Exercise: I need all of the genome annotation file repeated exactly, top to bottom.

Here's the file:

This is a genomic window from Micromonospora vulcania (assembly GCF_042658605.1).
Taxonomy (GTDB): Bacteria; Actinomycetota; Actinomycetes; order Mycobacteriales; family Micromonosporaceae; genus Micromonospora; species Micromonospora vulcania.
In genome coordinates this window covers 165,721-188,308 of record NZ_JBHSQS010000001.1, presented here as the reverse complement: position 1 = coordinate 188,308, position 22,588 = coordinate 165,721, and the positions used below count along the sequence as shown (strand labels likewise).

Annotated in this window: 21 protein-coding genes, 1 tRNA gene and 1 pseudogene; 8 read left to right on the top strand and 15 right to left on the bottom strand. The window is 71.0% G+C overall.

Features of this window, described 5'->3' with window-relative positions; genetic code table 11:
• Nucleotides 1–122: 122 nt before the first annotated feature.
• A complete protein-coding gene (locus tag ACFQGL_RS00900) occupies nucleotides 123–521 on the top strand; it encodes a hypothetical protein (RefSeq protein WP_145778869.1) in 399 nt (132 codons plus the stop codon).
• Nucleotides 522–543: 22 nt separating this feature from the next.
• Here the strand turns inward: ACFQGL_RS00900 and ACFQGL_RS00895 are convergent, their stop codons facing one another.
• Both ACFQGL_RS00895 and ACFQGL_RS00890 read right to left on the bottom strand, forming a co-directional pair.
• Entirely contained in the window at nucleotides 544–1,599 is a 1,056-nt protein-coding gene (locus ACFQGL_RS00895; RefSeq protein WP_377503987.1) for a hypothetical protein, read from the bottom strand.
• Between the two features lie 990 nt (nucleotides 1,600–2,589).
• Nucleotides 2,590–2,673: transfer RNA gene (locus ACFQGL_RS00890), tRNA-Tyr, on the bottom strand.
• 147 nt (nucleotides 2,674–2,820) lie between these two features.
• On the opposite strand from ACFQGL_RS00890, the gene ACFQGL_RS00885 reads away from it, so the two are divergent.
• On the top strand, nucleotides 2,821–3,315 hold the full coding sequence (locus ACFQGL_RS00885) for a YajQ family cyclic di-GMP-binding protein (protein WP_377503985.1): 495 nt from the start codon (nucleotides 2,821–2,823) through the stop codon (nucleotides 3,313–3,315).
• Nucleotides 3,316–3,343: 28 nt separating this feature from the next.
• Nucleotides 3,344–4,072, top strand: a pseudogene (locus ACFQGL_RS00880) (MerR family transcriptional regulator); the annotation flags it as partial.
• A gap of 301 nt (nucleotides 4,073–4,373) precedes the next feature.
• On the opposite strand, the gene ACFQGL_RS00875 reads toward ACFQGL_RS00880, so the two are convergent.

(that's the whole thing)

This is a genomic window from Micromonospora vulcania (assembly GCF_042658605.1).
Taxonomy (GTDB): Bacteria; Actinomycetota; Actinomycetes; order Mycobacteriales; family Micromonosporaceae; genus Micromonospora; species Micromonospora vulcania.
In genome coordinates this window covers 165,721-188,308 of record NZ_JBHSQS010000001.1, presented here as the reverse complement: position 1 = coordinate 188,308, position 22,588 = coordinate 165,721, and the positions used below count along the sequence as shown (strand labels likewise).

Annotated in this window: 21 protein-coding genes, 1 tRNA gene and 1 pseudogene; 8 read left to right on the top strand and 15 right to left on the bottom strand. The window is 71.0% G+C overall.

Features of this window, described 5'->3' with window-relative positions; genetic code table 11:
• Nucleotides 1–122: 122 nt before the first annotated feature.
• A complete protein-coding gene (locus tag ACFQGL_RS00900) occupies nucleotides 123–521 on the top strand; it encodes a hypothetical protein (RefSeq protein WP_145778869.1) in 399 nt (132 codons plus the stop codon).
• Nucleotides 522–543: 22 nt separating this feature from the next.
• Here the strand turns inward: ACFQGL_RS00900 and ACFQGL_RS00895 are convergent, their stop codons facing one another.
• Both ACFQGL_RS00895 and ACFQGL_RS00890 read right to left on the bottom strand, forming a co-directional pair.
• Entirely contained in the window at nucleotides 544–1,599 is a 1,056-nt protein-coding gene (locus ACFQGL_RS00895; RefSeq protein WP_377503987.1) for a hypothetical protein, read from the bottom strand.
• Between the two features lie 990 nt (nucleotides 1,600–2,589).
• Nucleotides 2,590–2,673: transfer RNA gene (locus ACFQGL_RS00890), tRNA-Tyr, on the bottom strand.
• 147 nt (nucleotides 2,674–2,820) lie between these two features.
• On the opposite strand from ACFQGL_RS00890, the gene ACFQGL_RS00885 reads away from it, so the two are divergent.
• On the top strand, nucleotides 2,821–3,315 hold the full coding sequence (locus ACFQGL_RS00885) for a YajQ family cyclic di-GMP-binding protein (protein WP_377503985.1): 495 nt from the start codon (nucleotides 2,821–2,823) through the stop codon (nucleotides 3,313–3,315).
• Nucleotides 3,316–3,343: 28 nt separating this feature from the next.
• Nucleotides 3,344–4,072, top strand: a pseudogene (locus ACFQGL_RS00880) (MerR family transcriptional regulator); the annotation flags it as partial.
• A gap of 301 nt (nucleotides 4,073–4,373) precedes the next feature.
• On the opposite strand, the gene ACFQGL_RS00875 reads toward ACFQGL_RS00880, so the two are convergent.